Francis Barlow’s illustration to “The Bat, The Birds and the Beasts”, by Aesop.
Yesterday I blogged about how there’s talk of a Liberal/NDP merger. Now someone else has weighed in on the same…with a smack-my-forehead silly suggestion as to who should lead this theoretical new party:
Curiously, the person best qualified to fill Jack Layton’s shoes is not a New Democrat.
Rather, he is Bob Rae, the interim leader of the federal Liberal Party.
These days, not all New Democrats are fond of Rae. He did warm their hearts when he formed the first-ever NDP government in Ontario 21 years ago. But in 2000, he publicly and somewhat testily broke with his party before, eventually, joining the enemy Liberals.
I think I’ll stop blockquoting there; it only gets more wretched.
Can we really take this seriously about how much Rae had in common with Layton? For instance: Bob Rae, “a gifted orator”? I can’t remember a single thing he said that was striking enough to be worth repeating; it all rang curiously colorless and hollow. In fact, I can’t remember anything he said offhand, at all. He uttered it all with so little true conviction that it made no impression on me. That never happened with Jack Layton!
And it lists all kinds of other very tenuous “links” between the two, including the wacky notion that both “pragmatically” tried to turn their respective parties to the right — a “pragmatic” move that backfired disastrously for both, if I recall correctly. Turning right and going “Oh-oh-oh, me too!” is not the way to win votes for a leftist party; it’s just another way of saying to your real constituency: “Don’t vote for me, either”. Who wants a lite version of what they’re supposedly voting against? Give us something to vote for, not less of something to vote against!
The Liberals’ electoral failure this past spring speaks for itself. They went for “me too”, and got “nope, not me”. Bob Rae had his chance when there was talk of a coalition. He could have built bridges back to his old party and sought common ground, but he reneged and stayed with the “new”, rightardly, not-so-liberal Liberals. He is yesterday’s (failed) leader precisely because of that right turn, and that is how voters will forever remember him.
Jack Layton’s worst moments came in similar fashion. The New Democratic rank and file recently refused to strike the words “democratic socialism” from the party charter, among other things, which is a direct slap in the face to the idea of a right turn being “pragmatic”!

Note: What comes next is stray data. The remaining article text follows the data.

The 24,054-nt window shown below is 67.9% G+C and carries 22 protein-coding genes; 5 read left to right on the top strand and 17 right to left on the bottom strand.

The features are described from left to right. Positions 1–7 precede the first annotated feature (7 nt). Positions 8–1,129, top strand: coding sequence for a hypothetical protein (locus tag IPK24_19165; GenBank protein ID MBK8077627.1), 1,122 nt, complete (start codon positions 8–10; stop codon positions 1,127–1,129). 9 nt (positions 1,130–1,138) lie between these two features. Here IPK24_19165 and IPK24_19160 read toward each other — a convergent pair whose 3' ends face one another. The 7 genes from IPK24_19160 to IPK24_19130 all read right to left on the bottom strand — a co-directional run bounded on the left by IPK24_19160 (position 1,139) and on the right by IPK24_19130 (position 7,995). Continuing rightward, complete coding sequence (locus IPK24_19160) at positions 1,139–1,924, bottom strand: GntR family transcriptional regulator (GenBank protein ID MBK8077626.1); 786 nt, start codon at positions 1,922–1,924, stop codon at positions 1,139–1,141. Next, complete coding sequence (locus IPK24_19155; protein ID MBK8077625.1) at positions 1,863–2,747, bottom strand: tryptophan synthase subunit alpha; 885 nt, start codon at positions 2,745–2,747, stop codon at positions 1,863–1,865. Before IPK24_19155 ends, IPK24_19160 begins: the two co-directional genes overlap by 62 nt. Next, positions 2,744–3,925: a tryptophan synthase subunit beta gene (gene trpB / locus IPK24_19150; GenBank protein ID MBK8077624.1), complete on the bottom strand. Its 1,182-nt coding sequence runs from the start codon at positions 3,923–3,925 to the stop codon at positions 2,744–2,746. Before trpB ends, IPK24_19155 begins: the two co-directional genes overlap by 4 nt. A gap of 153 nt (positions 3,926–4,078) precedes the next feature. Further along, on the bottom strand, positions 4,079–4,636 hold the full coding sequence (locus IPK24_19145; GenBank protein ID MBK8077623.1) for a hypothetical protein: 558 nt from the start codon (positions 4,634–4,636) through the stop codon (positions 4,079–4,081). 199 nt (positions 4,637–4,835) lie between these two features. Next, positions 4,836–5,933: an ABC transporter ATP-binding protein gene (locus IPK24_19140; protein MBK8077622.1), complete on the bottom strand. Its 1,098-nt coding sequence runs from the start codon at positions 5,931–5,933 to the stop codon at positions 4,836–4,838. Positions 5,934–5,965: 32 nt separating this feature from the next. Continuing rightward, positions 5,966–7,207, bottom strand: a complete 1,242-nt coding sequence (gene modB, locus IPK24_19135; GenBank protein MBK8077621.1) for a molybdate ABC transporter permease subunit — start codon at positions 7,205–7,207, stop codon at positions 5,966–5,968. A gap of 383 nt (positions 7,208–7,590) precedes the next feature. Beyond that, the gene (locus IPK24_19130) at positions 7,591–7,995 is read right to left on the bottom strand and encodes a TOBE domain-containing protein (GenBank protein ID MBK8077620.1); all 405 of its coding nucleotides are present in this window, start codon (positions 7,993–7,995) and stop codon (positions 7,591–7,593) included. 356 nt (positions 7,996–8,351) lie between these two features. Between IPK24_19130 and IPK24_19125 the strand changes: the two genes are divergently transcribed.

And we uncarded voters also weren’t happy with Jack Layton’s failure to whip the vote over the preservation of the long-gun registry. I distinctly recall wank-listing him over that, with a heavy heart then and now. But I don’t regret speaking that piece of my mind. The Montréal Massacre still matters to me, and I was shocked that Jack Layton, who after all hails from Montréal AND spearheaded the White Ribbon campaign against violence, could be willing even for a nanosecond to sell out his real, progressive constituency for a few piddling votes he’d never get, from those who think the New Democrats are all fucking commies anyway!
Jack Layton is with us no more, and that’s a damn shame, but it won’t blind me to his mistakes, and it shouldn’t stop the rest of us from learning from them. When he turned right, he lost us. When he turned left again, he got us all back, with interest. Why won’t Tom Walkom acknowledge that?
Bob Rae is, like the Bat in the Aesop fable, neither bird nor beast. But since he has made his bed with the Libs (a better fit for him, IMO; less stigma to selling out over there), the thing for him to do is lie in it. That party has done itself in with right turns and corruption and a lack of democracy from within. And if it tries to take over the NDP, they’ll all lose my vote, and those of other disgruntled progressives, too. No sense going on enabling this failed “turn right, turn right” political machinery any longer.
Or, to quote a wonderful passage from Anne Lamott in Bird by Bird:
My Al-Anon friend told me about the frazzled, defeated wife of an alcoholic man who kept passing out on the front lawn in the middle of the night. The wife kept dragging him in before dawn so that the neighbors wouldn’t see him, until finally an old black woman from the South came up to her one day after a meeting and said, “Honey? Leave him lay where Jesus flang him.”
I gave up on this merger after the last election, when it became obvious that there was going to be no change in the usual arrogant drunk-husband pattern of the Liberals.
So, sorry, Mr. Walkom, but you crapped out an awfully lazy-minded column there. Bob Rae isn’t the next Jack Layton. Nor is he the potential savior of the theoretical Lib-Dem merger party (which will probably go nowhere, just like the half-assed attempt at a Lib-Dem-Bloc coalition). He’s the sad little man who, in real life, ended up selling out to corporatism…and giving us Ontarians ten dreary years of Mike Harris, Ernie Eves, and a whole slew of other grotty SupposiTories who, despite intense scandal, only fell up and are now sitting in Harpo’s cabinet. And after that, the déluge: weak-tea reformism à la Dalton McWimpy. (Who is a much more apt person to compare Bob Rae to, BTW.)
That is Bob Rae’s true legacy. An inspiring progressive leader he most certainly is not.
And I prefer to “leave him lay where Jesus flang him”.